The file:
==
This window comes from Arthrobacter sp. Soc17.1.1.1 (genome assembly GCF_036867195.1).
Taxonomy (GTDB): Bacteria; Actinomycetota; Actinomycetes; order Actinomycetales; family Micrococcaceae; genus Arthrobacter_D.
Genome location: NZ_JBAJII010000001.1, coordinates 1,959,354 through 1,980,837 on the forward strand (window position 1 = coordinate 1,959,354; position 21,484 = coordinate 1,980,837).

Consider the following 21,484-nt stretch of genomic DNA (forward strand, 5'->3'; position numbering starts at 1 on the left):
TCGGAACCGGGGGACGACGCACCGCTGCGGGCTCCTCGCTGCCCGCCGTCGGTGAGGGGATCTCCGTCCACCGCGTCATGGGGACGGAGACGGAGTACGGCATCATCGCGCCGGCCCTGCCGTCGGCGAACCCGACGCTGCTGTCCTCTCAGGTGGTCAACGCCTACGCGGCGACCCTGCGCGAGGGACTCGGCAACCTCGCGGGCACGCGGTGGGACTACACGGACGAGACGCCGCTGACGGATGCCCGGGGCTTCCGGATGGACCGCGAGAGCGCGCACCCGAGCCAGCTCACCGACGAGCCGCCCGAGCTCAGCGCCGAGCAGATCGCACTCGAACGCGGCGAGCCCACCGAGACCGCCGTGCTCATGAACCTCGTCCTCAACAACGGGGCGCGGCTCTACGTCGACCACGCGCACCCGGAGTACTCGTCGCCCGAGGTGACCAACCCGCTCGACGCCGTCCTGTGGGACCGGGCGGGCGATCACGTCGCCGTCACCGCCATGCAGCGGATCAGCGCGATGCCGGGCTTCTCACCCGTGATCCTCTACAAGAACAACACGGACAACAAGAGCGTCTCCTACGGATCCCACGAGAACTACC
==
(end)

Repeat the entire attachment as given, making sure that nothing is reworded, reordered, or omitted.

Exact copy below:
This window comes from Arthrobacter sp. Soc17.1.1.1 (genome assembly GCF_036867195.1).
Taxonomy (GTDB): Bacteria; Actinomycetota; Actinomycetes; order Actinomycetales; family Micrococcaceae; genus Arthrobacter_D.
Genome location: NZ_JBAJII010000001.1, coordinates 1,959,354 through 1,980,837 on the forward strand (window position 1 = coordinate 1,959,354; position 21,484 = coordinate 1,980,837).

Consider the following 21,484-nt stretch of genomic DNA (forward strand, 5'->3'; position numbering starts at 1 on the left):
TCGGAACCGGGGGACGACGCACCGCTGCGGGCTCCTCGCTGCCCGCCGTCGGTGAGGGGATCTCCGTCCACCGCGTCATGGGGACGGAGACGGAGTACGGCATCATCGCGCCGGCCCTGCCGTCGGCGAACCCGACGCTGCTGTCCTCTCAGGTGGTCAACGCCTACGCGGCGACCCTGCGCGAGGGACTCGGCAACCTCGCGGGCACGCGGTGGGACTACACGGACGAGACGCCGCTGACGGATGCCCGGGGCTTCCGGATGGACCGCGAGAGCGCGCACCCGAGCCAGCTCACCGACGAGCCGCCCGAGCTCAGCGCCGAGCAGATCGCACTCGAACGCGGCGAGCCCACCGAGACCGCCGTGCTCATGAACCTCGTCCTCAACAACGGGGCGCGGCTCTACGTCGACCACGCGCACCCGGAGTACTCGTCGCCCGAGGTGACCAACCCGCTCGACGCCGTCCTGTGGGACCGGGCGGGCGATCACGTCGCCGTCACCGCCATGCAGCGGATCAGCGCGATGCCGGGCTTCTCACCCGTGATCCTCTACAAGAACAACACGGACAACAAGAGCGTCTCCTACGGATCCCACGAGAACTACC